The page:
25 Feb 2022 – Trigger warning
As the horror of the Russian conflict in Ukraine continues to unfold, Emily Prey (Senior Analyst of the New Lines Institute) sat together with Esther Dingemans (Founding Director of the Dr. Denis Mukwege Foundation). Together, they brought attention to women at risk of violence before and during the recent conflict in Ukraine.
The current invasion that started on 24 February 2022 is not Russia’s first aggression on Ukrainian territory. When Russian-backed separatist groups occupied Donbas, and Russian armed forces annexed Crimea in 2014, one of the tactics that they used was sexual violence.
“When sexual violence is used as a weapon of war, it’s more than just a technique to get information or force confessions. It is also about causing deliberate harm, not just to the individuals, but to their family members as well, and broadly speaking, to instil fear in the entire community. In the case of Ukraine, it was really about breaking the resistance,” said Dingemans in the interview.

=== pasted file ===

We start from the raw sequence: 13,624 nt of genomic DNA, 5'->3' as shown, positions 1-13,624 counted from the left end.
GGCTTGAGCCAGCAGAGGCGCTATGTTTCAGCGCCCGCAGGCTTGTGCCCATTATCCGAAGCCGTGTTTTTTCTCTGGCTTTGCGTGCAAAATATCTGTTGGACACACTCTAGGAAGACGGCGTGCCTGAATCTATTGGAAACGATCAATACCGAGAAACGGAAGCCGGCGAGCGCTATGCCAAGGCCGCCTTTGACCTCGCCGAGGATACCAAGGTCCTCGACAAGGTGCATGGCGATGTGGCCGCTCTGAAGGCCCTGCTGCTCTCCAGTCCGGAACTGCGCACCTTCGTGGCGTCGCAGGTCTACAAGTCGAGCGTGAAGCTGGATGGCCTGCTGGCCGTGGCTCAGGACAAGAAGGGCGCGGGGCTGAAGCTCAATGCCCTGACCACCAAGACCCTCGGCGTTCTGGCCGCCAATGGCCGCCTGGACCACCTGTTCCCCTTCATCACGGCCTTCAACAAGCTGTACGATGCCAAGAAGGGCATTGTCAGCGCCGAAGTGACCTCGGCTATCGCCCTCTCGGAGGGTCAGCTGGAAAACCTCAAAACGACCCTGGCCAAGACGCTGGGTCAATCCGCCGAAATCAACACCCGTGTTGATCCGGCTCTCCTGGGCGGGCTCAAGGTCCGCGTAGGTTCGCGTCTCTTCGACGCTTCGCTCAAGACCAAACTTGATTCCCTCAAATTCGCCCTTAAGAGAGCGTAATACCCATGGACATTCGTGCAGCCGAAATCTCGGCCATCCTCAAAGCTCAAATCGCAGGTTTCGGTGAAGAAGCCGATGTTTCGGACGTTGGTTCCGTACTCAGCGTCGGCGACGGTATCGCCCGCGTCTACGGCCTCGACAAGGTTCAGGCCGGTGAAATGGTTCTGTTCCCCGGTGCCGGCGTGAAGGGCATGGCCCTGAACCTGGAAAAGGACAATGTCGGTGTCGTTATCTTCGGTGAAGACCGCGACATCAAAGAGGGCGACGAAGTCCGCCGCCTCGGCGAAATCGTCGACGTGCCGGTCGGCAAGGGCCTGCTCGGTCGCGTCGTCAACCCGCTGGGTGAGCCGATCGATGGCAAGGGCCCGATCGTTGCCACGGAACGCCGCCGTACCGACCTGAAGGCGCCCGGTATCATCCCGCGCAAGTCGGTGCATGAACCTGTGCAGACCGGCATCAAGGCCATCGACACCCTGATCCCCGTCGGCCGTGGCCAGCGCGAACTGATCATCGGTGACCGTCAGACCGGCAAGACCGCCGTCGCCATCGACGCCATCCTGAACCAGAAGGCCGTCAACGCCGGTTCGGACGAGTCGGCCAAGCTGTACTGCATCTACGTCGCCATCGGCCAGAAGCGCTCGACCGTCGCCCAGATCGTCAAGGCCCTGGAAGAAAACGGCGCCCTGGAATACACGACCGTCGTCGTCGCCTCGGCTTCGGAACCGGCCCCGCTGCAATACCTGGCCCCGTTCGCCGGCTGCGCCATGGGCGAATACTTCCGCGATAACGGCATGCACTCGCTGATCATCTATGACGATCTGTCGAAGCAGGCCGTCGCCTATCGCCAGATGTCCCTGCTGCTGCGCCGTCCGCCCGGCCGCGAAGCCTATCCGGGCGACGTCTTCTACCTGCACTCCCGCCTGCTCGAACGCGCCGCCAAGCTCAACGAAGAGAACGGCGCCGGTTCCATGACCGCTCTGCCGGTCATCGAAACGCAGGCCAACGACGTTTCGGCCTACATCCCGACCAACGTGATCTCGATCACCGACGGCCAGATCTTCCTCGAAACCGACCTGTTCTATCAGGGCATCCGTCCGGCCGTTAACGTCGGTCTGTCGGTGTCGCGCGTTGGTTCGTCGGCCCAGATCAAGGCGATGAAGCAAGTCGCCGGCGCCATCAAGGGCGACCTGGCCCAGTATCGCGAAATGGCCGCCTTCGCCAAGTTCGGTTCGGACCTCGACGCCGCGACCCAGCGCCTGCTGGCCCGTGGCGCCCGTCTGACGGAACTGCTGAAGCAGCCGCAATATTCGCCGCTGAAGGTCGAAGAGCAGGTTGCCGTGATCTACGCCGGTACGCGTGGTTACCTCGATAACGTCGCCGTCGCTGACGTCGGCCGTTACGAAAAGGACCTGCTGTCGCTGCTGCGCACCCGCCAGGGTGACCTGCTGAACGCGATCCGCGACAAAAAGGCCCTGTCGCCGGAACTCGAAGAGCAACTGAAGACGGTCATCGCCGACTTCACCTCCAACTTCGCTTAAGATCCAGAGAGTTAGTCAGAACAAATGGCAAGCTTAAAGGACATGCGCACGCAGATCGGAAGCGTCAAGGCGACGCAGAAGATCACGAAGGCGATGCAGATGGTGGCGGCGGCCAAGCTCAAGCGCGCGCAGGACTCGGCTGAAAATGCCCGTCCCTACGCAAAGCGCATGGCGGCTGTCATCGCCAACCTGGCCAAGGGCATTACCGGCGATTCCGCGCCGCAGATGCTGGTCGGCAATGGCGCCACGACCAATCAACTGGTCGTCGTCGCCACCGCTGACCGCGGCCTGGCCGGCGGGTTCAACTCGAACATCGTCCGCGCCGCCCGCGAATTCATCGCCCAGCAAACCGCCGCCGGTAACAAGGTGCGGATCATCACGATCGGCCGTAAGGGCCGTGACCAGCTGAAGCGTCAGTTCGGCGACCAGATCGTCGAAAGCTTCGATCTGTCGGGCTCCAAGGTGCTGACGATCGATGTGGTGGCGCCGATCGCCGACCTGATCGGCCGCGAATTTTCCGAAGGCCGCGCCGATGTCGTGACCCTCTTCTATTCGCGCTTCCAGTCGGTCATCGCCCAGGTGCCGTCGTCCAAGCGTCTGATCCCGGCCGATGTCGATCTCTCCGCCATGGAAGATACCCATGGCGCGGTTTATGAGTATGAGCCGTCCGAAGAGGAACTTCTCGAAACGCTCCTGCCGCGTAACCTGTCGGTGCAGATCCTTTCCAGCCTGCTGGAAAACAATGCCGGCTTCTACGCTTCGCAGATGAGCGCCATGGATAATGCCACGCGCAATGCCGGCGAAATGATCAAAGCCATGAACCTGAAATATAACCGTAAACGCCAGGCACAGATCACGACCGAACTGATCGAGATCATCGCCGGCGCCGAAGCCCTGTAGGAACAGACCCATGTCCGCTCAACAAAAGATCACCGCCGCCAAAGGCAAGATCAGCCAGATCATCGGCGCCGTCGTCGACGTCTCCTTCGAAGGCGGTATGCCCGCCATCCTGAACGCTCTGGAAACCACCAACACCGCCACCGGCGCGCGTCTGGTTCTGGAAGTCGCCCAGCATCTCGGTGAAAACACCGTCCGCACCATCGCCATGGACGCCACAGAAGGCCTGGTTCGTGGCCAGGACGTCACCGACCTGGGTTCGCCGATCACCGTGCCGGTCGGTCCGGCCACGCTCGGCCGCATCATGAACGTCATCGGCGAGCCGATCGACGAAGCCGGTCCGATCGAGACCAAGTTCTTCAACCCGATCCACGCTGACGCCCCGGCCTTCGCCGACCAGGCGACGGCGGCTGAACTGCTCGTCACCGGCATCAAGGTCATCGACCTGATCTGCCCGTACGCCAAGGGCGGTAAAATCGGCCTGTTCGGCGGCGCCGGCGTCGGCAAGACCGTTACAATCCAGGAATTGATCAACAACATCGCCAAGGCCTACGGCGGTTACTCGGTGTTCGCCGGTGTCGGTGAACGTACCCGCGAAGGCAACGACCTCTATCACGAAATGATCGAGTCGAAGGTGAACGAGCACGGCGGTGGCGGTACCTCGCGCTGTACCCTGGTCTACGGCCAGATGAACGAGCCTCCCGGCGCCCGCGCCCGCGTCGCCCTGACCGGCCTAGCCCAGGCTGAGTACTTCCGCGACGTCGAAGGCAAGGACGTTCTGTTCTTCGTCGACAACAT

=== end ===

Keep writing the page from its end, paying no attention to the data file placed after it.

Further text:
Victims and survivors of conflict-related sexual violence (CRSV) in the Donbas region of Ukraine have spoken out about the sexual violence they experienced in unlawful detention centres during the 2014 conflict. Their testimonies of forced nudity, assault, gang rape, and sexualised torture are evidence of the use of sexual violence deployed strategically in conflict, for example to force confessions, or to demand ransoms from their family members.
In 2019 these survivors came together to form a national survivors’ network, SEMA Ukraine, transforming their pain and advocating powerfully for justice.
Sexual violence has been committed on a large scale in the occupied territories from 2014 onwards. Recognising this, it is likely that women and girls are at particular risk of sexual violence in the conflict today. Ukrainian allies and neighbouring countries need to prepare for refugees who are traumatised and in need of holistic care. Watch the full video below:
Donate today to support members of SEMA Ukraine to find safe spaces and care.
We would like to thank The New Lines Institute and Emily Prey for bringing attention to the women and girls in conflict.
The New Lines Institute for Strategy and Policy is a nonpartisan think tank in Washington D.C., working to enhance U.S. foreign policy based on a deep understanding of the geopolitics of the different regions of the world and their value systems. Gendering Geopolitics is a talkshow led by Emily Prey that examines geopolitically significant issues through a gendered lens.